Big Takeaways from Early Pioneers of Personalized Learning

June 10, 2015

For the past four years, I’ve been lucky to have been a part of a thriving community of practice of early-adopters of blended and personalized learning in charters and districts called the Community of Innovative Practice.  This group comes together twice a year to exchange war stories, share best practices, engage in lively debate, explore new ideas and problem-solve together around this challenging work.  Much of the early work we produced together can be found in my book, Go Blended!  A Handbook for Blending Technology in Schools.

Last week, our group, comprised of high performing charters and districts around the country, got together in Chicago to discuss our burning issues: what tools we were excited about, new developments in data integration, challenges around scaling blended learning, student learning profiles, making the case for more personalized learning, and sharing what new tools our organizations had developed that might be useful to each other.  And, we just wanted to catch up with each other, learn what new work we were doing in our respective organizations, tour a few innovative schools, and have fun together.  (And, we know how to have fun!)  A special shout out goes to LEAP Innovations, for hosting our group and making our Chicago experience all the richer.

We shared a packed and intense couple of days together, and I had some big takeaways from our discussions together:

  • Increasing opportunities for students to get personalized learning is still really important work in schools.  

    Much discussion centered on how students in our schools have gotten greater opportunities to learn through our work, and that this endeavor has paid off in other unexpected ways.  Some have found teacher retention to be higher at their schools with personalized learning, some shared that running Common Core assessments in blended learning schools was much easier than in non-blended schools, and some have found that educators’ opinions about using technology for learning have shifted considerably to become much more open to change.  

  • The work of innovating in schools is changing quickly and innovators need each other more than ever in order to really move the work forward.

    When we started this group, we were discussing math software and understanding how to run pilots.  Now, what we’re talking about has moved from discussing pilots and products, to sharing scaling challenges, comparing student learning profile models, eagerly awaiting our Common Core assessment data and thinking deeply about student agency. Part of what has kept this group together is our belief that the best way to problem-solve is by using each other’s work and expertise to inform how we take the next big steps in our organizations and schools.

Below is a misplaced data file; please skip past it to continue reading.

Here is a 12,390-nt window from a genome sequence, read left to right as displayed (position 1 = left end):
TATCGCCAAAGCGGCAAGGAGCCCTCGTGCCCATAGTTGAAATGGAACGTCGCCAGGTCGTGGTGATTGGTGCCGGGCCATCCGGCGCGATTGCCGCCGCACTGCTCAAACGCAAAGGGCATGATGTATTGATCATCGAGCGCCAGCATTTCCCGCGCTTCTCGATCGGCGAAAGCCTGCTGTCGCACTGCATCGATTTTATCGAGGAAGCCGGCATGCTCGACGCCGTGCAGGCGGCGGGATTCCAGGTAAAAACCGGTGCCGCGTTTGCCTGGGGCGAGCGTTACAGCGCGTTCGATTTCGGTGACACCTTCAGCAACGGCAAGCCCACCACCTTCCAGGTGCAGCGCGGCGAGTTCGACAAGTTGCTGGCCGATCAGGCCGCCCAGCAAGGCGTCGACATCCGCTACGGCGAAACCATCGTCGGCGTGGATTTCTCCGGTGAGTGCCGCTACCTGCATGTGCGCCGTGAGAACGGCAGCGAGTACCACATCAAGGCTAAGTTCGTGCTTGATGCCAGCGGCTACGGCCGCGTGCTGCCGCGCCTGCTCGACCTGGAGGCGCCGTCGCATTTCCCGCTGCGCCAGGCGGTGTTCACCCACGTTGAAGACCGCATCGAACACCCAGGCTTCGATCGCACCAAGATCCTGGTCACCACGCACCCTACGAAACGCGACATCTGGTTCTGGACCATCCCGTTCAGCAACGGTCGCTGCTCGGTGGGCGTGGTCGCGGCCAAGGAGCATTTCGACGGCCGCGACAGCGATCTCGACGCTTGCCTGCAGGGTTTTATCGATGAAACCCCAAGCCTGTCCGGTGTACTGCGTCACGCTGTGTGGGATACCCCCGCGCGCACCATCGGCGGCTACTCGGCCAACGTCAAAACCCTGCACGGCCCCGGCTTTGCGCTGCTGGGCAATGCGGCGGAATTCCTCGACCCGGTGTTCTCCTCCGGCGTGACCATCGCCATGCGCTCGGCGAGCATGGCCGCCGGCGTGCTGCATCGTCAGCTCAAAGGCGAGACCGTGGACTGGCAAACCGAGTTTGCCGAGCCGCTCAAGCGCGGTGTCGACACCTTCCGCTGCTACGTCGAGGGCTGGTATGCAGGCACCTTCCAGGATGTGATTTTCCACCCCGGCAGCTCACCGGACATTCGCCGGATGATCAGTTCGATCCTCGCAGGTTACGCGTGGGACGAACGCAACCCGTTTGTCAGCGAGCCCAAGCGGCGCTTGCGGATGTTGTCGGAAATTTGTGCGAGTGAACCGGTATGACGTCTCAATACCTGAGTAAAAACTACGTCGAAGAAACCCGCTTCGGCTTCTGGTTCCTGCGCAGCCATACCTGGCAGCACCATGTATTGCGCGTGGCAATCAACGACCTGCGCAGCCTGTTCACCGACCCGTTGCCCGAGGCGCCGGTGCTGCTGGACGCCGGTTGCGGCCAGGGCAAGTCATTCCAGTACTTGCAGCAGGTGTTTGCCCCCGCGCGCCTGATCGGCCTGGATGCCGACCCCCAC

• Schools’ needs continue to evolve, but the market is not responding quickly enough to meet the needs.  

    We’re still looking for incredible blended learning software, and what we’ve found is that while a few players have entered and exited the field since we started, most of the software we use in our schools hasn’t changed all that much.  We still desperately want data integration, and yet struggle against the barriers to make this easier for our teachers and principals.  And unfortunately, some content areas are still woefully bereft of viable products.  (Thank goodness my colleagues at NewSchools on the Tools & Services team will be running a science software challenge later this year!)

Educators collaborating and learning from each other are part of the “secret sauce” that has allowed early adopters like the leaders in the Community of Innovative Practice to simultaneously engage with the future of learning on a local and a national level and impact thousands of students in our respective organizations in the process.  And, as a professional community, this collaboration has made all of our jobs much richer, more dynamic, and and more fulfilling.

At NewSchools, we’re excited to embark on the work of building more communities like this one, as one way of supporting the folks doing the work of accelerating innovation in schools and engaging educators in building these connections with each other in service of greater student learning.  Come join us!